Friday, August 26, 2016

Footsteps of Giants: Lost coast north day four.

Waking to the sound of rain wasn't what I'd dreamed about.  Although honestly, at first, I wasn't sure that was even what it was.  The optimist in my drybag hoped that it was Doom, just outside, slinging handfuls of sand at our tent while taking a selfie and mouthing 'perf!' at the camera.  Once I scraped the crusted sand from my eyes and focused, I could see a million+ droplets beaded up on the outer skin of our 'mid, a few hundred of them sliding earthward.  Going to be a wet one.

Two men cooking breakfast, getting dressed and packing bags inside of a 2-man 'mid is a process, one which requires coordination, consideration, and proprioception.  The space is so confined and your gear so strewn that you need to think each movement through in advance, lest you find an elbow in your eye or dip a foot into your tentmate's soup.  That process was one level more delicate on this morning, owing to condensation on the inner walls of the tent which rained down onto us each time we bumped a wall or the center pole.  




We bade farewell to Brad and John and rode out into the drizzle, which initially wasn't as bad as it had sounded inside the tent.  Rounding a point of land soon after starting brought us face-on to the oncoming wind, driving rain straight down on our noses.  Already thin conversation grew yet more scarce as we burrowed inside of hoods and kept our heads tipped down to ease the sting.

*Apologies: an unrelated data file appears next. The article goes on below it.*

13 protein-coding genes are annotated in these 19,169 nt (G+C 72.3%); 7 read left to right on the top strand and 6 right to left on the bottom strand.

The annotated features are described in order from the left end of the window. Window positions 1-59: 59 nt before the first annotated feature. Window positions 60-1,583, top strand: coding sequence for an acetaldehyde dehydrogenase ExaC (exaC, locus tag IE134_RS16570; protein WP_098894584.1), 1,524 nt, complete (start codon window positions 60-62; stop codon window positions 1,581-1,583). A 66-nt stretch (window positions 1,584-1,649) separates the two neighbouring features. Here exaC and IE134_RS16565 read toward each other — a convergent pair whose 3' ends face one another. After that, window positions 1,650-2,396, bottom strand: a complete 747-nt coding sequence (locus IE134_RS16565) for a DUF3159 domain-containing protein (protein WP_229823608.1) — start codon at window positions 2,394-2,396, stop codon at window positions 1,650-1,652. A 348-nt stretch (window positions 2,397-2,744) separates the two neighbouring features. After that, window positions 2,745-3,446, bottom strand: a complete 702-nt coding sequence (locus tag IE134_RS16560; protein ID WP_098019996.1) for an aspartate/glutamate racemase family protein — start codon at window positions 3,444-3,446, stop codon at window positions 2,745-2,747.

Best to stand upwind of this'n.




I'd love to wax poetic here, spinning yarns about how the adverse conditions made us stronger, or forged a bond, maybe increased camaraderie.  Probably all of that did happen.  What stands out about the day, now, is that the sand was soft, the beach was steep, the rain and wind relentless.  We had to grovel at the very edge of the crashing waves to find a barely rideable surface, which meant that every few minutes one would dump right there and engulf our feet, chilling us yet more.  












Shivers were my first clue that something was changing ahead.  Then came the bergy bits in the intertidal.






Then we rounded a corner and saw this big blue marble standing sentinel at the mouth of the Seal River.  In bright sun or even heavy overcast I could have found limitless angles to explore and shoot here.  From within the heavy downpour we had, I fired off a few from-the-hip bursts with my gutless point and shoot and kept moving.